Furcal, Abreu, Kent done for season

Shortstop Rafael Furcal, infielder Tony Abreu and second baseman Jeff Kent have all been shut down for the final three games of the season Manager Grady Little said Thursday. No matter where you point a finger, this sort of thing is a good deal of the reason the Dodgers finished fourth in the N.L. West.

Furcal, now hobbled by a sore back after a collision in the middle of the spring training season saddled him with a bad ankle, hasn't played since since the disasterous four-game debacle 11 days ago in Colorado. He underwent an MRI exam this week and trainer Stan Conte said he has a "very mild bulge" of a disk in his spine that will heal with rest.

He was the Dodgers' MVP in 2006, hitting an even .300 and reaching base just over 35% of the time, he recorded 113 runs, 196 hits that included 32 doubles, nine triples and 15 home runs. A repeat season in 2007 would make the final three games with San Francisco mean something important.

"I want to play. But I don't want to play like I'm feeling," he said. "It's getting better but not like I say I can play. It's been a tough year for me."

The Dodgers don't want Furcal to return to the Dominican Republic "unless we definitely know that rest and rehab is going to" heal the injury.

Abreu, playing and playing well at all three infield positions, has been plagued since July by what Dodger head trainer Stan Conte calls a abdominal groin strain, and has been seeking opinions on a course of treatment and rehab most of the summer. Surgery is among the possibilities. He re-injured himself in the Colorado series in Denver after making a spectacular play and has been sidelines since.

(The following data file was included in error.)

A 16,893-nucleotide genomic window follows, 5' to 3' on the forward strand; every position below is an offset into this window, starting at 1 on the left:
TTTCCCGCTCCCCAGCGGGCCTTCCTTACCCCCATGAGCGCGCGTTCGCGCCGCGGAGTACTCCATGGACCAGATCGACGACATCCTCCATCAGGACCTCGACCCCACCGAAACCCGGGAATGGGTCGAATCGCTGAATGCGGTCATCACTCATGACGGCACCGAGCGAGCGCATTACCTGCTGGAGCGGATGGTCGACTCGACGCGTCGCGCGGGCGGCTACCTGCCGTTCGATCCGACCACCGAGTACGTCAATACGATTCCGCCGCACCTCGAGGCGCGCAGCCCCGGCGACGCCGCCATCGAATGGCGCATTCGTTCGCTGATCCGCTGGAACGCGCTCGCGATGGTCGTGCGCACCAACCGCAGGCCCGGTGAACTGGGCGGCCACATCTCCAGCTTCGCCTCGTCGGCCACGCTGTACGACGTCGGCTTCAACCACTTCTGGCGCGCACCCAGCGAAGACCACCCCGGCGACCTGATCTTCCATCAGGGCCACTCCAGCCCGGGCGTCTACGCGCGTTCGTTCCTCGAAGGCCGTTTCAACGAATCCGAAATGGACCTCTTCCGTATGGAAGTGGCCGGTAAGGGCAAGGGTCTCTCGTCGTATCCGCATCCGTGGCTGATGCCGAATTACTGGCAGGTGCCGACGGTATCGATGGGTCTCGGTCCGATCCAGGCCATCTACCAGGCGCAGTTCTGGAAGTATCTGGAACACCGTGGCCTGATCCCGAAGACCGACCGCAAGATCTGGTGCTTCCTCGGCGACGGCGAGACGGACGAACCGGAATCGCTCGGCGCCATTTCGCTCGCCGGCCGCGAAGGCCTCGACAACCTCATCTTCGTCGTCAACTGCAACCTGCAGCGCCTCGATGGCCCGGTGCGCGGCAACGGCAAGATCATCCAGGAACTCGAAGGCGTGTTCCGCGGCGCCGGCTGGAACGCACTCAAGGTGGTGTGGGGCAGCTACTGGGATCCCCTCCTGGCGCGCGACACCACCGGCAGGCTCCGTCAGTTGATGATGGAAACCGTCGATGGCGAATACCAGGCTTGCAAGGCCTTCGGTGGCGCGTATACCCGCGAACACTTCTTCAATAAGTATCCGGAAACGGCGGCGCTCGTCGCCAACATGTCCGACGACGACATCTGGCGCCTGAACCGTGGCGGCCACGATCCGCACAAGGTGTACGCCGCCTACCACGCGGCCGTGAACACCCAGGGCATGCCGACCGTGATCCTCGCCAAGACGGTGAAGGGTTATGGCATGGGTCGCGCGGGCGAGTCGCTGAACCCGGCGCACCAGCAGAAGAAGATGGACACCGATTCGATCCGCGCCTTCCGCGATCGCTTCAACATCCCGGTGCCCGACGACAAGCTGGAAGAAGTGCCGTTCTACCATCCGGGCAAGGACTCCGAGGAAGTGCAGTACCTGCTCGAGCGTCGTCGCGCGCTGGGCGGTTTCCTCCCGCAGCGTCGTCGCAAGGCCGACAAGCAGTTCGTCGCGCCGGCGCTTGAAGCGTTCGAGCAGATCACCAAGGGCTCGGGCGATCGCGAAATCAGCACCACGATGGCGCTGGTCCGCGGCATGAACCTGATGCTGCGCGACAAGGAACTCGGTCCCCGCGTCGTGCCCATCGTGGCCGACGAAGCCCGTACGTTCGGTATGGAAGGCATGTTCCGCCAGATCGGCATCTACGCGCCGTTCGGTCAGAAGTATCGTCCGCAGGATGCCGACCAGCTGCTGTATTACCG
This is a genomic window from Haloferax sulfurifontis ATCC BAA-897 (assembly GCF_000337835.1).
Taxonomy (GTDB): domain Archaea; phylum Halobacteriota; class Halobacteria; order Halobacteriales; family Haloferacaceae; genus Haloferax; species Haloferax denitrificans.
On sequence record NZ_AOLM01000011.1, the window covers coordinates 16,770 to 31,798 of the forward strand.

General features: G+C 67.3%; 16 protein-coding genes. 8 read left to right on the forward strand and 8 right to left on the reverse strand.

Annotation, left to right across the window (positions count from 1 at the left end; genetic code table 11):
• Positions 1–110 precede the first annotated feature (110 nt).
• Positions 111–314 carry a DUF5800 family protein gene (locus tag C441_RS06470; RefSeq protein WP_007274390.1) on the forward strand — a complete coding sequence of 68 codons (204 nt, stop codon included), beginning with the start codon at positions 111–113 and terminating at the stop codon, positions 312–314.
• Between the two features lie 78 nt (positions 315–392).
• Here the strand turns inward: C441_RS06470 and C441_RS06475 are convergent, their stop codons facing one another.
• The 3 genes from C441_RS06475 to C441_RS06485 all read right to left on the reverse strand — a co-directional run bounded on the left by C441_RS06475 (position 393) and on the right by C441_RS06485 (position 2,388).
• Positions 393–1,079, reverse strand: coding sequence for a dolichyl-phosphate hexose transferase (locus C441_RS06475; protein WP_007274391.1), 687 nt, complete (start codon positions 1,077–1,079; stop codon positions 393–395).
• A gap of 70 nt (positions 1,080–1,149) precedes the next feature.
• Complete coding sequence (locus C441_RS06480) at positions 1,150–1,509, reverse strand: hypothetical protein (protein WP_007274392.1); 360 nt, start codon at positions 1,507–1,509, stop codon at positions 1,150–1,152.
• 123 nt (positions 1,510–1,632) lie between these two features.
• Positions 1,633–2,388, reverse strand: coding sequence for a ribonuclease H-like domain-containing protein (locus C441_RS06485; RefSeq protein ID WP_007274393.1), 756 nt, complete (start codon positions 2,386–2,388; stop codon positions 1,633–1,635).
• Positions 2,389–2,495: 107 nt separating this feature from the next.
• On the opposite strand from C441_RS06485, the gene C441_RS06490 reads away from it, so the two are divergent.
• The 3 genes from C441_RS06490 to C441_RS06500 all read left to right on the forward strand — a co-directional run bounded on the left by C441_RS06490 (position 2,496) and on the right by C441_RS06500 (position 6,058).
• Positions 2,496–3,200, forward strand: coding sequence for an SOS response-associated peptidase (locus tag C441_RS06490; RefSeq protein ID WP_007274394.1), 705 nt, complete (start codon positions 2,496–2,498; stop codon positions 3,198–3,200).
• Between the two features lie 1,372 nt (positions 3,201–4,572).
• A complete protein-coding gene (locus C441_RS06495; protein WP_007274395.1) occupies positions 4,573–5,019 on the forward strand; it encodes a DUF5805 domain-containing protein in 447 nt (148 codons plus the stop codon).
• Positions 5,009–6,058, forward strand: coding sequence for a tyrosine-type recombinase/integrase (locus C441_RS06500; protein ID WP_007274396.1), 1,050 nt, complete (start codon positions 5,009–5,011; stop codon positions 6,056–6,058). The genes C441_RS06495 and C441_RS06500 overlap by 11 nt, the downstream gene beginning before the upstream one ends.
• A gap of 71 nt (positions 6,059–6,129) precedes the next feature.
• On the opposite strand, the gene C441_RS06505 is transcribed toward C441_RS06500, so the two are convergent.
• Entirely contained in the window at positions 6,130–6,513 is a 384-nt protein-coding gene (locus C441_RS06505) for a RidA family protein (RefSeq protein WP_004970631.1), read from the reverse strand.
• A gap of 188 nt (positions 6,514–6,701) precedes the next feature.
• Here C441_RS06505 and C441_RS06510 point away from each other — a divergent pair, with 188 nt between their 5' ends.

Kent, who injured a hamstring in July and now has a bruise on his left leg from a collision at the plate September 25.

Say he is a grump, say he had little to do with the other players most of the time, say he shot off his mouth about things as the losing streak extended itself and you might be right.

But when he could play, he never gave less that 100% on the field, driving his 39-year-old body continuously. That effort, and the lack of success it engendered, was more than a little the cause of his ill-timed diatribe.

So the club solders on, without the starting middle infielders and the best young replacement available. Add to that the mysterious ineffectiveness of Nomar Garciaparra (who had 20 home runs and 93 runs batted in last year) and the implosion of starters Jason Schmidt, Randy Wolf, Hong-chic Kuo plus the weak help received from Mark Hendrickson and Brett Tomko. It provides a recipe for falling completely out of the league. Derek Lowe, also speny time dinged up during the year, went from 16-9 to 12-14.

Add to these woes is the remarkable play of the once-punchless Arizona Diamondbacks and the, well, the Colorado Rockies who once upon a time never threatened anyone -- and you have a recipe of disaster that helped poison the Dodgers portion of the season.

John McGraw, Leo Durocher, Joe McCarthy and Casey Stengel, or any combination of the above, could not overcome that sort of odds.